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WILL BUYER PRESSURE ENCOURAGE SME's TO ENGAGE IN CSR?

The SME perspective on CSR

Society’s expectations of companies are changing. Nowadays, businesses are not only expected to act in a responsible manner to their stakeholders but to society as a whole. In the world of business, this has been reflected by the popular concept of corporate social responsibility (CSR) which has become an increasing importance in the business world today. To date, the majority of the attention has been focused on big corporations rather than small enterprises. Attention is now starting to prosper with regards to how SME’s can be encouraged to engage in CSR activities.

The European Commission defines CSR as “the responsibility of enterprises for their impacts on society.” (A renewed EU strategy 2011-2014 for Corporate Social Responsibility 2011)  But to what degree should this be legislated? A survey in 2008 in which 1,700 British SME’s took part in response to this question states: “the responses to the prospect of government legislation in this area ranged from incredibility ‘how can you legislate good will?’  to concern. Many businesses perceive legislation in this area as a stumbling block to getting involved and to sustaining responsible business practice.”  (FSB - Social and Environmental Responsibility and the Small Business Owner)

In contrast, some studies have perceived small enterprise businesses as ‘fortress enterprises’ that are detached from their environment, simply interested in their own business practises and too busy with the day to day running of the company.

Whilst reputation generally persuades and produces results, a major drawback can be any bureaucracy involved, which costs time and money for smaller businesses.

Buyer pressure

However, a report which was carried out by the Department of Trade and Industry (DTI) revealed that corporate social responsibility is likely to become an increasingly important business concern for many small enterprises in the very future.

This is because of the increase of ethical codes of practice by their large customer base, which is therefore creating pressure to demonstrate responsible practises back down to the supply chain. Supply chain pressure was revealed to be the most effective driver when it came to environmental change. Factors that affected a company’s competiveness were seen as more effective than voluntary agreements or pressure from employees. Supply chain pressure was ranked the highest, in terms of impact and also the likelihood of it being integrated in the future.

Another study involving Danish revealed that 60% had been asked to comply with requirements from buyers, some requesting information about CSR practises in general, whilst others requested specific criteria. Many suppliers perceived CSR buyer requirements as an ‘administrative burden’ with a lot of box ticking involved and there was a lack of genuine engagement with these CSR issues. When these buyer requirements were non-contractual, the research found that they would be unlikely to lead to any real changes with regards to the activities of SME’s as it was perceived that the buyers made their purchasing decisions on solely price and times of delivery.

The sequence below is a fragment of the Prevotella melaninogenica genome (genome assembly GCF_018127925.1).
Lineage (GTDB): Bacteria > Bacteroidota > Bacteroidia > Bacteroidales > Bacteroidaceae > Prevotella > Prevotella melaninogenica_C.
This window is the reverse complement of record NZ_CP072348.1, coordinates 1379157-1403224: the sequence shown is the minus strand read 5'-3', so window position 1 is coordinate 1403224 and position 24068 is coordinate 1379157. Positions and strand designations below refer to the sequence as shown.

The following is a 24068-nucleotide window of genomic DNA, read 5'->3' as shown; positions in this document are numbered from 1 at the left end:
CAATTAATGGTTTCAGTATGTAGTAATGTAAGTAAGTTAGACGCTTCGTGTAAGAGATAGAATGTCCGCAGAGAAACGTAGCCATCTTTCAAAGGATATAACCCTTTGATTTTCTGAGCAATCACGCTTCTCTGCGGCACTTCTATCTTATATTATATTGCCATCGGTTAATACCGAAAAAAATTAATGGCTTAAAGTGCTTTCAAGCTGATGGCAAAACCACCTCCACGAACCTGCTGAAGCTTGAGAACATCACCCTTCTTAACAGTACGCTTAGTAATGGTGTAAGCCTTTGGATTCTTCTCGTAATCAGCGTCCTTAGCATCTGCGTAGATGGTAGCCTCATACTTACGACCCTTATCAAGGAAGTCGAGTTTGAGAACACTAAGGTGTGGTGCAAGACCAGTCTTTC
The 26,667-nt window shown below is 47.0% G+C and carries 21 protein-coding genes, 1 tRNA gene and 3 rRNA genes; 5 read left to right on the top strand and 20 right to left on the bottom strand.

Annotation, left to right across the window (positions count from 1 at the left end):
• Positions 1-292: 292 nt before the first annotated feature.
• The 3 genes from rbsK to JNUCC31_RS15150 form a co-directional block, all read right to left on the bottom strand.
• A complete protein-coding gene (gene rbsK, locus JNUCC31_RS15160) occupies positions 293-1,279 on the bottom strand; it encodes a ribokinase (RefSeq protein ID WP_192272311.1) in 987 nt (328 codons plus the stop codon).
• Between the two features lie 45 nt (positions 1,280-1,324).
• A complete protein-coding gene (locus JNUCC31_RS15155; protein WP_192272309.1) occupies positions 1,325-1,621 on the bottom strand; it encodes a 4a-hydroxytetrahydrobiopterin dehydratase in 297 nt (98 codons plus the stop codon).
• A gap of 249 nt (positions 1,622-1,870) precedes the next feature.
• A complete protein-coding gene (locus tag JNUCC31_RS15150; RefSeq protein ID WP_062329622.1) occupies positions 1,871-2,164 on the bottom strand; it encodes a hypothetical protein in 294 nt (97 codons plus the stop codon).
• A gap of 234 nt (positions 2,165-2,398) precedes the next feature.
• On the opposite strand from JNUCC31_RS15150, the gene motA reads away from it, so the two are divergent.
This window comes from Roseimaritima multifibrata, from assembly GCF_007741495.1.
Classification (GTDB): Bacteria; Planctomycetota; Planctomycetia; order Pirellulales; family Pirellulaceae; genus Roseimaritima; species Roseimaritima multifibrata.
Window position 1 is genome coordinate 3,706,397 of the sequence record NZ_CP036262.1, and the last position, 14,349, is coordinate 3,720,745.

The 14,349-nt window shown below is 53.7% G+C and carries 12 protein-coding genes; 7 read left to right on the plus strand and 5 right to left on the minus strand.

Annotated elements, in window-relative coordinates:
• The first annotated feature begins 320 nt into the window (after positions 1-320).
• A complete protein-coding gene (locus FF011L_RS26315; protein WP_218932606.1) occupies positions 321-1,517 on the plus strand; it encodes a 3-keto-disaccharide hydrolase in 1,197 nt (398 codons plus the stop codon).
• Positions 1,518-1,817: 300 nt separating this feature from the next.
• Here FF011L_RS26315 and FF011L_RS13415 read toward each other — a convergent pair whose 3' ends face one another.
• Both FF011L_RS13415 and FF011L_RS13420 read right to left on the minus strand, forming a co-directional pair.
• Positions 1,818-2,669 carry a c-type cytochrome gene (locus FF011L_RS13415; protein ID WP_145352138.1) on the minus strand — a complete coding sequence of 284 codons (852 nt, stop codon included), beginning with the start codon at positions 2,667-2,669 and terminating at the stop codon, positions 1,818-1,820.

These studies show that it is important to establish a two-way dialogue between buyers and their SME suppliers regarding corporate social responsibility. Additionally, buyers should have flexibility in their requirements to allow and encourage SME’s the freedom to express and enhance their own responsible practises.

Genuine and ‘pseudo’ CSR

There is a clear distinction between genuine and ‘pseudo’ CSR. A criticism that has occurred on numerous occasions with respect to large corporate organisations is that they use CSR as a marketing ploy. In such cases, CSR managers are hired, not to implement CSR strategies, but to create glossy brochures. The term ‘greenwash’ in this instance, is when more money is pumped into what is seen as a ‘marketing ploy strategy’ promoting a company’s green products rather than spending on what actually is ‘green’.

On the other hand, SME’s have a different approach to CSR. Research has shown that while these small businesses engage in many practises that would come under the concept of corporate social responsibility, these practises are done on their own terms and are rarely documented. Researchers Murillo and Lozano (2006) found that the terminology in SME’s was very distant; they also touched upon the importance of character and values of these small businesses’ founders to their responsible business practises. The companies that they had been studying had a tendency not to report their practises except on a more local level. In a similar UK study, 85% of SME’s stated their personal beliefs as their motivation for undertaking the likes of environmental activities: over a half of the SME’s in the survey indicated a commitment to reducing their environmental impact but only a quarter of the businesses recognised PR benefits of illustrating environmental responsibility. The survey revealed that these UK SME’s did not want any type of reporting that was linked to their CSR practises, which they viewed would be only hindering their responsible acts.  “Time spent filling in forms to prove that businesses are acting in a social and responsible manner is time that could be better spent actually doing it.”

Qualitative research that was based on focus groups composing of SME owners/managers shows similar concerns that show this supply chain pressure could be counterproductive if not handled appropriately. The focus group illustrated that these small businesses were genuinely concerned and perceived the whole process of reducing the fun and engagement and encouraging more bureaucratic issues. This was a huge concern that this would put off other small businesses due to the high levels of bureaucracy.